LONDON — COVID-19 disruption in China took a bite out of Burberry’s growth in the key holiday trading period, with third-quarter retail revenue flat at constant exchange, and up 5 percent at reported rates.
Retail revenue was 756 million pounds in the 13 weeks ended Dec. 31, compared with 723 million pounds in the corresponding period last year. Comparable store sales were up 1 percent, compared with 7 percent in the corresponding period last year.
In mainland China, one of Burberry’s biggest markets, sales were down 23 percent due to lockdowns and the country’s later decision to relax COVID-19 regulations during the period.
Outside mainland China, comparable stores sales advanced 11 percent with the EMEIA region, Japan, South Korea and South Asia-Pacific all notching double-digit growth.
EMEIA, which covers Europe, the Middle East, India and Africa, grew 19 percent, driven by sales to tourists. Sales to EMEIA nationals grew low-single digit in the period, Burberry said.
Sales in the Americas region fell 1 percent, which Burberry described as “a slightly improved performance” over the first two quarters. Burberry noted that Americans opted instead to spend their dollars in the EMEIA region during the holiday period.
Burberry said accessories grew in the double-digits outside of mainland China, driven by a dedicated campaign and a program of commercial activations for the festive period.
In a report on Wednesday, RBC Capital Markets said Burberry’s retail revenue growth was 5 percent below consensus estimates, but the market “is likely to view the miss as transitory, with the prospect to improve in 2023.”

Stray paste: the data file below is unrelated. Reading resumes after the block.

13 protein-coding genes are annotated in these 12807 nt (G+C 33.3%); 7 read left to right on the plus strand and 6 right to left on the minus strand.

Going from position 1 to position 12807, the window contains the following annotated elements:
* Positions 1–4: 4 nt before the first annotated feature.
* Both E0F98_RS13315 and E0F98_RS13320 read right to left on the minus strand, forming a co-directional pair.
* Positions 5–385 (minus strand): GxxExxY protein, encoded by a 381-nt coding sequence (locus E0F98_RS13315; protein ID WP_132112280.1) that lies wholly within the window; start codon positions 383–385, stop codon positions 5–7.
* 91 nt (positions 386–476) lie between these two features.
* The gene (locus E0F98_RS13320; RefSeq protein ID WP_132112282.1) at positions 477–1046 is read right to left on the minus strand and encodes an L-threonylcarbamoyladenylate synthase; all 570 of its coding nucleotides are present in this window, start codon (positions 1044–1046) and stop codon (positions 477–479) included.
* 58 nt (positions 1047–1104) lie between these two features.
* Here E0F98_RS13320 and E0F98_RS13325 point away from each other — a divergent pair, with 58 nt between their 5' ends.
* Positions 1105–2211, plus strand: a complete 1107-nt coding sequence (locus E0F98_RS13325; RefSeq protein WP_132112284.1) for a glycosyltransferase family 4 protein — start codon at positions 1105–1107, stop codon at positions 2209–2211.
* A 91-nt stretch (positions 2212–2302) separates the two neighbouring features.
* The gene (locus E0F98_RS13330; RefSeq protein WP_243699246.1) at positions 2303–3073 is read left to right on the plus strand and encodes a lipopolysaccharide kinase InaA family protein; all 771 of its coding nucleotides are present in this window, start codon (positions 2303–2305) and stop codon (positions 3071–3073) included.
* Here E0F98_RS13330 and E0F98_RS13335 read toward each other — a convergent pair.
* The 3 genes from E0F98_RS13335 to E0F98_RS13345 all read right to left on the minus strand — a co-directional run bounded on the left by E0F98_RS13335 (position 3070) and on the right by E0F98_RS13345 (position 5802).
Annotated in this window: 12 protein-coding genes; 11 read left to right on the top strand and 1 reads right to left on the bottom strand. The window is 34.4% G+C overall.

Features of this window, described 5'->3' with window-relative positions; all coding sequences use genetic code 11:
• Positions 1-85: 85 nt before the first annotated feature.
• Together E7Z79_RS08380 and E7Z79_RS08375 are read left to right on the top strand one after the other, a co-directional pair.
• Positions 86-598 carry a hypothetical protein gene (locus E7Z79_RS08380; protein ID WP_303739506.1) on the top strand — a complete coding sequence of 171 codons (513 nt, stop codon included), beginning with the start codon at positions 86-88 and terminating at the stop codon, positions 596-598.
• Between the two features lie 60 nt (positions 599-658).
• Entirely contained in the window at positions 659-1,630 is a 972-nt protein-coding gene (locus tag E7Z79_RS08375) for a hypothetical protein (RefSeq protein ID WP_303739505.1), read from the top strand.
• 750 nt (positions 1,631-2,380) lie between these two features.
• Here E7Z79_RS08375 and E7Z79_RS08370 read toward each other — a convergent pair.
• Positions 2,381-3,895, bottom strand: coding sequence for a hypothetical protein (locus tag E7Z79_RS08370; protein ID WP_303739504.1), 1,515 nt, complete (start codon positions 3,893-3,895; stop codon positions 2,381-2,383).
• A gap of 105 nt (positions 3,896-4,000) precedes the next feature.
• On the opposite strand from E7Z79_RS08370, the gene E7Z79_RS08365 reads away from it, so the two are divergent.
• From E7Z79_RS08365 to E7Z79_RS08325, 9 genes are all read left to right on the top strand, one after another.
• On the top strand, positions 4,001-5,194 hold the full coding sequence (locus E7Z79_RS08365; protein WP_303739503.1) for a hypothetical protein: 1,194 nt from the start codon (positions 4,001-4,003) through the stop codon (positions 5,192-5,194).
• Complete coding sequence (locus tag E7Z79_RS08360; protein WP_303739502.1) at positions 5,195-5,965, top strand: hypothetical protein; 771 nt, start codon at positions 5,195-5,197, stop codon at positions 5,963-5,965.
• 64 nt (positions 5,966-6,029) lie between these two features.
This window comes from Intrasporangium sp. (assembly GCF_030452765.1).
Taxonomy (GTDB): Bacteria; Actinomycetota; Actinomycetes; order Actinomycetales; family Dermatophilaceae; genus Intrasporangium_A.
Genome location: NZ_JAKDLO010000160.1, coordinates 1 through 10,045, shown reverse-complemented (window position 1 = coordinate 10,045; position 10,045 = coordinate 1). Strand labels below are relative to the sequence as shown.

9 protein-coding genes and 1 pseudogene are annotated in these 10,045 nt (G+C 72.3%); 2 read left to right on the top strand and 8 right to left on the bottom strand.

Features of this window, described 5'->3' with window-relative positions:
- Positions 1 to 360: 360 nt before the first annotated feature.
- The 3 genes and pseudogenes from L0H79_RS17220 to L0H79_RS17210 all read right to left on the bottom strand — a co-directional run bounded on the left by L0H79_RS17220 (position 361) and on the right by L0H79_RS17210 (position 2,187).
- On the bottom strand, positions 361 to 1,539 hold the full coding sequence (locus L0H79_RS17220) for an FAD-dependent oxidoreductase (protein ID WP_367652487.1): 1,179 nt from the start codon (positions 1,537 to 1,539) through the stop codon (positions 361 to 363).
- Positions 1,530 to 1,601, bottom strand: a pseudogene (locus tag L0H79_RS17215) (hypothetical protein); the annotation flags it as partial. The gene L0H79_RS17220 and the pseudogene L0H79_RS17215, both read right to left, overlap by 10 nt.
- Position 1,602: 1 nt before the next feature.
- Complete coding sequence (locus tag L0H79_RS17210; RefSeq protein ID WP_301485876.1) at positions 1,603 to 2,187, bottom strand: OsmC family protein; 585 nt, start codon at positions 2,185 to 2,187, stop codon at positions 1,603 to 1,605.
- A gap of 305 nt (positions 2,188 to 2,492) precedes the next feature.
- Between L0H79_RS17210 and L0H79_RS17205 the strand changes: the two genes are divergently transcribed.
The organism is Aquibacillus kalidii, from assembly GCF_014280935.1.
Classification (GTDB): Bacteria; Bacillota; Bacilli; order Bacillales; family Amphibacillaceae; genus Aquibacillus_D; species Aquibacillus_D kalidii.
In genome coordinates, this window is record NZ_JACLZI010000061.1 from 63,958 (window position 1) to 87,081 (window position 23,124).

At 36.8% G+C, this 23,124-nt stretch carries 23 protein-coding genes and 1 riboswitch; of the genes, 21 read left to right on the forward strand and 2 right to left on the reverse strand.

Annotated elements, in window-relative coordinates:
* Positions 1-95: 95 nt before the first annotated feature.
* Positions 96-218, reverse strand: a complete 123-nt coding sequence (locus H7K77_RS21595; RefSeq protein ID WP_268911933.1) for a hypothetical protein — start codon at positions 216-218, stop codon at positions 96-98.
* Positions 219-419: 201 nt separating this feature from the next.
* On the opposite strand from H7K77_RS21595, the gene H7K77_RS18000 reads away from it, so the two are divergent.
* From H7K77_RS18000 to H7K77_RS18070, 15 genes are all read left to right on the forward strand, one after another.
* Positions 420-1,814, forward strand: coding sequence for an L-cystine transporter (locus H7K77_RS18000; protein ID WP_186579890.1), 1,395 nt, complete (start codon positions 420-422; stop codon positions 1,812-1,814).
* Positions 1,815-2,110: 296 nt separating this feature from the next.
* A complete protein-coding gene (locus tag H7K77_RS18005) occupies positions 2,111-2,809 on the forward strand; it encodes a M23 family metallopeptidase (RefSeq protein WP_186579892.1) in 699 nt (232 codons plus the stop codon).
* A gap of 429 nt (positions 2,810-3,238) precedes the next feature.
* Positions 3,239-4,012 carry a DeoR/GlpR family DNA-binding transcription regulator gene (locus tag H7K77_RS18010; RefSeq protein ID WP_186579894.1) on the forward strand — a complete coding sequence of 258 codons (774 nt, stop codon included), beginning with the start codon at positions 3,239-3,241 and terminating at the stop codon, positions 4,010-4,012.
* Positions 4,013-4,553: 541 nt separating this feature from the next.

China has since relaxed more restrictions and opened its borders to travelers.
“Overall, we are pleased with our performance in the third quarter as double-digit revenue growth outside of mainland China offset the impact of COVID-19-related disruption there,” said Burberry’s CEO Jonathan Akeroyd.
“We remain confident in our ability to reach our medium-term targets, despite the current macroeconomic environment. We are focused on executing our plan to realize Burberry’s potential as the modern British luxury brand, and we look forward to unveiling Daniel Lee’s debut collection for Burberry on our return to London Fashion Week next month.”
The company said its full-year outlook remains unchanged and it continues to target “high-single-digit” revenue growth “with operating leverage ensuring good margin progression, notwithstanding the current macro environment.”
It is expecting to see a currency tailwind of around 160 million pounds on revenue and 70 million pounds on adjusted operating profit in fiscal 2022-23.
As reported in November, Burberry’s first-half revenue rose 11 percent to 1.35 billion pounds at reported exchange, boosted by the weaker British currency. The pound has since strengthened following the arrival of Rishi Sunak as prime minister, and Jeremy Hunt as chancellor of the exchequer.
At constant exchange rates, revenue rose 5 percent year-on-year in the first half.